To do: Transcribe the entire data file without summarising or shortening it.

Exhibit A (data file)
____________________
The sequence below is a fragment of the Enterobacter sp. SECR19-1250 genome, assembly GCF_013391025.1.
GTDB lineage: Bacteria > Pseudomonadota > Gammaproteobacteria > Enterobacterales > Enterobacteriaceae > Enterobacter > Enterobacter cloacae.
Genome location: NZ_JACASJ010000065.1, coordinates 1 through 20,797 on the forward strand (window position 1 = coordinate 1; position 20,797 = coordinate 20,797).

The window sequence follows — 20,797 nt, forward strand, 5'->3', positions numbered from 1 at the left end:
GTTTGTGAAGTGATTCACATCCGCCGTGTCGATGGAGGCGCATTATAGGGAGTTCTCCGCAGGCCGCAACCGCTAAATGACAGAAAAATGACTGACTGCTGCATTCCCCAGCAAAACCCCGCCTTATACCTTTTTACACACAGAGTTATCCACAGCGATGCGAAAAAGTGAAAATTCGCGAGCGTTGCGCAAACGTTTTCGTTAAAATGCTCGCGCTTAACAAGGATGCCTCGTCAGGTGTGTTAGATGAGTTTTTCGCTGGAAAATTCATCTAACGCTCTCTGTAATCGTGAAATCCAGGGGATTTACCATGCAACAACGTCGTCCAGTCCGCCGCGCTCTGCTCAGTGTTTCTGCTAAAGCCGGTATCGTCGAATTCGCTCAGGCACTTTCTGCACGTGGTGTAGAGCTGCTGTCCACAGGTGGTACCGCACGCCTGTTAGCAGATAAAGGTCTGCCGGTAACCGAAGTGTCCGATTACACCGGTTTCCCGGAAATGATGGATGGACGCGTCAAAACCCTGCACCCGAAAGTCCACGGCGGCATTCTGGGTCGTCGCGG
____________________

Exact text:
The sequence below is a fragment of the Enterobacter sp. SECR19-1250 genome, assembly GCF_013391025.1.
GTDB lineage: Bacteria > Pseudomonadota > Gammaproteobacteria > Enterobacterales > Enterobacteriaceae > Enterobacter > Enterobacter cloacae.
Genome location: NZ_JACASJ010000065.1, coordinates 1 through 20,797 on the forward strand (window position 1 = coordinate 1; position 20,797 = coordinate 20,797).

The window sequence follows — 20,797 nt, forward strand, 5'->3', positions numbered from 1 at the left end:
GTTTGTGAAGTGATTCACATCCGCCGTGTCGATGGAGGCGCATTATAGGGAGTTCTCCGCAGGCCGCAACCGCTAAATGACAGAAAAATGACTGACTGCTGCATTCCCCAGCAAAACCCCGCCTTATACCTTTTTACACACAGAGTTATCCACAGCGATGCGAAAAAGTGAAAATTCGCGAGCGTTGCGCAAACGTTTTCGTTAAAATGCTCGCGCTTAACAAGGATGCCTCGTCAGGTGTGTTAGATGAGTTTTTCGCTGGAAAATTCATCTAACGCTCTCTGTAATCGTGAAATCCAGGGGATTTACCATGCAACAACGTCGTCCAGTCCGCCGCGCTCTGCTCAGTGTTTCTGCTAAAGCCGGTATCGTCGAATTCGCTCAGGCACTTTCTGCACGTGGTGTAGAGCTGCTGTCCACAGGTGGTACCGCACGCCTGTTAGCAGATAAAGGTCTGCCGGTAACCGAAGTGTCCGATTACACCGGTTTCCCGGAAATGATGGATGGACGCGTCAAAACCCTGCACCCGAAAGTCCACGGCGGCATTCTGGGTCGTCGCGG